Plaintiff’s insurance policy contained a “concealment or fraud” provision, which stated: “There is no coverage under this policy if you or any other person insured under this policy has made false statements with the intent to conceal or misrepresent any material fact or circumstance in connection with any claim under this policy.”
The rules of contract interpretation apply to the interpretation of insurance contracts, so a court must enforce the clear language of an insurance policy. For fraud exclusions in particular to void a policy because the insured has willfully misrepresented a material fact, an insurer must show that:
1. the misrepresentation was material,
2. that it was false,
3. that the insured knew that it was false at the time it was made or that it was made recklessly, without any knowledge of its truth, and
4. that the insured made the material misrepresentation with the intention that the insurer would act upon it.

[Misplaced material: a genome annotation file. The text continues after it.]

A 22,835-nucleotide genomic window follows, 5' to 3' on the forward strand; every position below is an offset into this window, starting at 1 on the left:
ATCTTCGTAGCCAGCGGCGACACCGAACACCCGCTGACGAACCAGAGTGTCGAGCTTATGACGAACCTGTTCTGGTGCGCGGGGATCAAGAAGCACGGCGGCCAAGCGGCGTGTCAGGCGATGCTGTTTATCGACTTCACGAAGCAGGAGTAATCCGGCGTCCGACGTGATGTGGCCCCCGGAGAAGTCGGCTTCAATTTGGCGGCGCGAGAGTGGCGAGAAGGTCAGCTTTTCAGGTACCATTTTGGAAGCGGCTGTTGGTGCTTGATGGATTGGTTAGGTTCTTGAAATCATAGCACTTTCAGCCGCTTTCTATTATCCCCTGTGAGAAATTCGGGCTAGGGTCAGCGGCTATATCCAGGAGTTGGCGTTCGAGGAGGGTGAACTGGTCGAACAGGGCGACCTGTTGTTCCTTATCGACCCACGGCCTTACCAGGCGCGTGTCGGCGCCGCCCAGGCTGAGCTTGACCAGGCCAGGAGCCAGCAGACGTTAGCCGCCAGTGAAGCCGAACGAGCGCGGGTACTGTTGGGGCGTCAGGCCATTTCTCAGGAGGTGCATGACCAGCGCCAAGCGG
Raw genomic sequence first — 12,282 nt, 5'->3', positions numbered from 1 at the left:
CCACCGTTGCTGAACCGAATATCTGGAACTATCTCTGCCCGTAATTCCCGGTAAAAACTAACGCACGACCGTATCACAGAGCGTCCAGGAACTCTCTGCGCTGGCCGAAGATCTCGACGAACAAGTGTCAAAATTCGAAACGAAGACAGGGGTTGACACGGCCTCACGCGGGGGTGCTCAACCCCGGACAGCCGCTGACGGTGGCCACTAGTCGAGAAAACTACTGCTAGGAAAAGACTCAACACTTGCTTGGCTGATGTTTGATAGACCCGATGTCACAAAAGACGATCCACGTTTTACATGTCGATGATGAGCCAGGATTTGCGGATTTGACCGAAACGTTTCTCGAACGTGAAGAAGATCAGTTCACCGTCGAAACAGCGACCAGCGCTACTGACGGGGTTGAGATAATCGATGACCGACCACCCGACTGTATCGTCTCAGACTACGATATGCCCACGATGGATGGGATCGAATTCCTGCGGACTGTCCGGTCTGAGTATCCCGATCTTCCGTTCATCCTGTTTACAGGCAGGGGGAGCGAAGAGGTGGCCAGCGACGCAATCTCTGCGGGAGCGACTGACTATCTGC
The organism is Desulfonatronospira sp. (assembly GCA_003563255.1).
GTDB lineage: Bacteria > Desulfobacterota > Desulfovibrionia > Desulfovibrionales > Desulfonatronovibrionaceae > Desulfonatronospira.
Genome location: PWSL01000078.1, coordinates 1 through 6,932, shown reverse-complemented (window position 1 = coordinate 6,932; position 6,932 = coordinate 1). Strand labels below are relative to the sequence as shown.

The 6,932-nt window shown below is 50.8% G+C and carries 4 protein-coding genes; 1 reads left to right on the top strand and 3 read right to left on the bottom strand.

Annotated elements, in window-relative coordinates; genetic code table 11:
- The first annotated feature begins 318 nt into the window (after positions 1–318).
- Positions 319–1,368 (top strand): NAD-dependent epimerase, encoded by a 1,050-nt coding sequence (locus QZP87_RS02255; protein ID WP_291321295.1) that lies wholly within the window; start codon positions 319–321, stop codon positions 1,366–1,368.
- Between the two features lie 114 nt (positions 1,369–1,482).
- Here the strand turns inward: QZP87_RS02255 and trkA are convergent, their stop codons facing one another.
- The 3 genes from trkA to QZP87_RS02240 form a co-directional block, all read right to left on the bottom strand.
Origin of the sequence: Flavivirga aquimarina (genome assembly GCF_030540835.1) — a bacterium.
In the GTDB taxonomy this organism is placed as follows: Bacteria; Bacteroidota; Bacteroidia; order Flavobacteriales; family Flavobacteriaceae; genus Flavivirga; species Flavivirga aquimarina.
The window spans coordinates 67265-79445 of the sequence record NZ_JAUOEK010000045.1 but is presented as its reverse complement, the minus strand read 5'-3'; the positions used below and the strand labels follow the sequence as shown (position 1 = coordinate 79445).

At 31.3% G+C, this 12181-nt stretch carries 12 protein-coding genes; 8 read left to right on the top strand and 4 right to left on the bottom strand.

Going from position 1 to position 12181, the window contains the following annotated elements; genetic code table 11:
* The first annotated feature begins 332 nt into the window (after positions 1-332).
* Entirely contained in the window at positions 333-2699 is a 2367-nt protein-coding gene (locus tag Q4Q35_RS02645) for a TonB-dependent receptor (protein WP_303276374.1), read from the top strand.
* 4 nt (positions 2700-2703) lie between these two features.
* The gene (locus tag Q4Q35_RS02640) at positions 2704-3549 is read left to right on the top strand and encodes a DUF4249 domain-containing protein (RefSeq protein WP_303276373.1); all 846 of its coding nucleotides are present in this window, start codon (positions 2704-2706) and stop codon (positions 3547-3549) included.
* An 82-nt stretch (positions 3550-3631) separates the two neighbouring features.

A statement is material if it is reasonably relevant to the insurer’s investigation of a claim.
The appellate court noted that it is undisputed that plaintiff misrepresented that she could not drive as a result of the accident. This misrepresentation was material because it was evidence of the severity of her injuries, which is reasonably relevant to defendant’s investigation of the claim. The misrepresentation was also material because plaintiff claimed “driving” as one of the replacement services to which she was entitled. Next, plaintiff’s misrepresentation that she could not drive was clearly false, as she admitted at her deposition and continues to admit in her brief on appeal.
Plaintiff knew that the representation was false because, if nothing else, she drove herself to the deposition before she gave the testimony that she could not drive. Lastly, reasonable minds could not disagree that plaintiff intended for defendant to rely upon the misrepresentation. Plaintiff listed the inability to drive on her replacement-services form, and then testified at her deposition that she still could not drive as a result of the accident. Plaintiff only admitted that she could drive after she was confronted with the possibility that defendant had video footage of plaintiff driving to the deposition.